Logistic regression analyses were conducted to investigate associations between all-cause and cause-specific mortality rates and average exposure to PM10, with control for confounding by age, sex, ethnicity, social deprivation, income, education, smoking history and average minimum temperature. As death is a rare outcome over 3 years for the age groups included in the analysis, logistic regression results differ very little from those from either Poisson or Cox proportional hazards modelling. Initial models incorporated PM10 categories as dummy variables, and given a reasonably linear dose–response, final models used the estimated mean PM10 for these four categories (see above). In order to facilitate comparison with overseas findings, we report results for adults aged 30–74 years. In final models, age was included as a linear plus a squared term, and the income variable was natural-log transformed. All other covariates were included as dummy variables (table 2).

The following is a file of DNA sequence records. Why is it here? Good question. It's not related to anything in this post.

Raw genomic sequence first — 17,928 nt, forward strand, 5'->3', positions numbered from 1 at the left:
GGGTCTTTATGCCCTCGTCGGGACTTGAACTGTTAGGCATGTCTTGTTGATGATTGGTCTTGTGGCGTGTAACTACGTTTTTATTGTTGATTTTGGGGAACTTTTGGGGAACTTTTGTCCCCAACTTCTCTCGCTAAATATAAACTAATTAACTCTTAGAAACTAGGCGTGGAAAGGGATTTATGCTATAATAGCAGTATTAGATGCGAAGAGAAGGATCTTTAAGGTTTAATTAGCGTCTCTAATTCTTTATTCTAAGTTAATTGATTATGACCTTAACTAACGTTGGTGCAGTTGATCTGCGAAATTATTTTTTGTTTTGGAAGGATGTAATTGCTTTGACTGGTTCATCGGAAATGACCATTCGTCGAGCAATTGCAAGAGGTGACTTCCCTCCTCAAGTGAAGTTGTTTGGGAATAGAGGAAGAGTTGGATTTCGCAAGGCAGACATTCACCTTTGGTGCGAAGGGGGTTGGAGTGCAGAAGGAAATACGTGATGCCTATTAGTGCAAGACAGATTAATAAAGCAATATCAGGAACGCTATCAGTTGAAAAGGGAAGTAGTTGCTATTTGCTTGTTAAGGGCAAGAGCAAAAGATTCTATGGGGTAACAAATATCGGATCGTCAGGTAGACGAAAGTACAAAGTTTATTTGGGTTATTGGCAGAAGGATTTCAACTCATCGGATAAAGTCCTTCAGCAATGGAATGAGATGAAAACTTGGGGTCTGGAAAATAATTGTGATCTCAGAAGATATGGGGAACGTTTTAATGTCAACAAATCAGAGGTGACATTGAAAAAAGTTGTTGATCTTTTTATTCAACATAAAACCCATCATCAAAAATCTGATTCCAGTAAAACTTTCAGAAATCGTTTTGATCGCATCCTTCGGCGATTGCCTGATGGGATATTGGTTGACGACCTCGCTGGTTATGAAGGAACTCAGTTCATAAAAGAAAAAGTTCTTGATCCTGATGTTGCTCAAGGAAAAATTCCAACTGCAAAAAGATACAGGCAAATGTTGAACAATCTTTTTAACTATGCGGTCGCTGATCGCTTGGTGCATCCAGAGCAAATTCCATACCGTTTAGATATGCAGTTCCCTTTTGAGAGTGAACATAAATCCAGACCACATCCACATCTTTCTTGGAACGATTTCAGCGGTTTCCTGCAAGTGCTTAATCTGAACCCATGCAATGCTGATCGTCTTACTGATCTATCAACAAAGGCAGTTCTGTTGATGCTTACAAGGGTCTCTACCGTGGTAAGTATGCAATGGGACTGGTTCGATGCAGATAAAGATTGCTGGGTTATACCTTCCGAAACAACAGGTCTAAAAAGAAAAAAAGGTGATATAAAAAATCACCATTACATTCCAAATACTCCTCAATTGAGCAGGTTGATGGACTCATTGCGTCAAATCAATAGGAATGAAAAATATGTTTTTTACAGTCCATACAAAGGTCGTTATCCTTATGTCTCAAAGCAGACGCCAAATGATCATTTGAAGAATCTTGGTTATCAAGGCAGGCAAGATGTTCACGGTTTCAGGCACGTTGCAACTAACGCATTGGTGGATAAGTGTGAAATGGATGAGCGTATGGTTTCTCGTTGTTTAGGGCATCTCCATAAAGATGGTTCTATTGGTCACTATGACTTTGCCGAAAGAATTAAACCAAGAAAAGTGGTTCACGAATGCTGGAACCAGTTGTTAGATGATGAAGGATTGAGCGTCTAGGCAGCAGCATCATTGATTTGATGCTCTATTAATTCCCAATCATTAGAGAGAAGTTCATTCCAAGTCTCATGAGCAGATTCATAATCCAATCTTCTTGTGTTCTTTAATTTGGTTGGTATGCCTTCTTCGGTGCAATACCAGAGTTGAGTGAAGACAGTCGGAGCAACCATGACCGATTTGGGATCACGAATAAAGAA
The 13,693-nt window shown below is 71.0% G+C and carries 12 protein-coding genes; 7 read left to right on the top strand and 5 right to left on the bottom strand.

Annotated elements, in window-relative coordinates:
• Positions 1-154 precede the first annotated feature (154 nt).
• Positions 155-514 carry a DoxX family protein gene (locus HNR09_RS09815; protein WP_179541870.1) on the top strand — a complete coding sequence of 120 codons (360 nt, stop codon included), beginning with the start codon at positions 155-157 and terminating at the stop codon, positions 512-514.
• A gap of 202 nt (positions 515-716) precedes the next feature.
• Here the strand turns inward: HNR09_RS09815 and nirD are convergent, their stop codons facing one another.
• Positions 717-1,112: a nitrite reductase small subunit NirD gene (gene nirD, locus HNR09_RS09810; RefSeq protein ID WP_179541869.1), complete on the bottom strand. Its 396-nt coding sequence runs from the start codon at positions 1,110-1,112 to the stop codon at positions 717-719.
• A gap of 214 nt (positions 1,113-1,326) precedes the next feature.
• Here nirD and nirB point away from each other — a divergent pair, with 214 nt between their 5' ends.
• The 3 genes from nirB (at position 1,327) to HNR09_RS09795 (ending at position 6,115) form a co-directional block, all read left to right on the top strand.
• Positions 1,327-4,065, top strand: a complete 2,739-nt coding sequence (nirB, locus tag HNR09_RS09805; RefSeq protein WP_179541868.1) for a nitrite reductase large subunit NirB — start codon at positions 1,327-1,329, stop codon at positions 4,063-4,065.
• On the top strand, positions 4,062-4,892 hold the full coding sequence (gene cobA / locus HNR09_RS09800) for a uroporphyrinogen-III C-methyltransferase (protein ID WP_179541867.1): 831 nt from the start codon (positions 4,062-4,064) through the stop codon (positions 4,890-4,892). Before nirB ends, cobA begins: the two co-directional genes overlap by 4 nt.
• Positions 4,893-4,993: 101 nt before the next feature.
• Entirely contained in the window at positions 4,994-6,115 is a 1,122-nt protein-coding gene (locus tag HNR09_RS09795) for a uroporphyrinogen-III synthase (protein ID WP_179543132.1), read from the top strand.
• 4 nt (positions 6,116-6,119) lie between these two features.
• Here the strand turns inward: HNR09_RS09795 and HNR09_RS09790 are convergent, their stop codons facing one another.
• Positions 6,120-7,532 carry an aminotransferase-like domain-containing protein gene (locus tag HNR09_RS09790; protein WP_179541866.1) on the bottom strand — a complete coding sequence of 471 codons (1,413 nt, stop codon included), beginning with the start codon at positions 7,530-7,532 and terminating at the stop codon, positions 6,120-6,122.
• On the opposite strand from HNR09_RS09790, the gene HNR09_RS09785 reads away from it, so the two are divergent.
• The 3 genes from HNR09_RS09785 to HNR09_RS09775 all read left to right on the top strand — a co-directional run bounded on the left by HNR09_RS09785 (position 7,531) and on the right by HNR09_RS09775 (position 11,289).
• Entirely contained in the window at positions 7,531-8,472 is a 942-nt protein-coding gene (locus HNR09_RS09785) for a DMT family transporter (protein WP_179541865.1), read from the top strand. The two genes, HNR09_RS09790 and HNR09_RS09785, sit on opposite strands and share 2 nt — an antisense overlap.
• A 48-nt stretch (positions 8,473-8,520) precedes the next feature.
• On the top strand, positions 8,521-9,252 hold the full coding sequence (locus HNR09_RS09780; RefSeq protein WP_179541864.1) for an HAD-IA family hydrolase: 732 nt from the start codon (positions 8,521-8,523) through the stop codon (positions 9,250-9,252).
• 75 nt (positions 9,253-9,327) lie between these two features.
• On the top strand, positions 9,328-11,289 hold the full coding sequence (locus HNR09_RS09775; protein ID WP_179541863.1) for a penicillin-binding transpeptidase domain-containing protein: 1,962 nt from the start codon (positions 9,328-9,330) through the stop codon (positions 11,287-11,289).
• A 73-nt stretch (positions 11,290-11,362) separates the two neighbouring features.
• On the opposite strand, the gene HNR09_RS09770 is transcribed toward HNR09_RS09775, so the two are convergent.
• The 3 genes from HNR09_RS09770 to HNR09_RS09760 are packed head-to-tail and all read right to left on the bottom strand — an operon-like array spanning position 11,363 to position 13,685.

Any association of air pollution with mortality might be modified by social and environmental factors, due to different vulnerability or intensity of exposure to air pollution. We tested for interaction both by stratification and by inclusion of interaction terms.
Finally, we conducted a sensitivity analysis by restricting the dataset for analysis to those people who had lived in the same geographical unit at the 1991 census as they did at the time of exposure assignment (1996) in this cohort study. This restriction should reduce exposure misclassification by excluding those people who have not been exposed to the same level of PM10 for at least 5 years.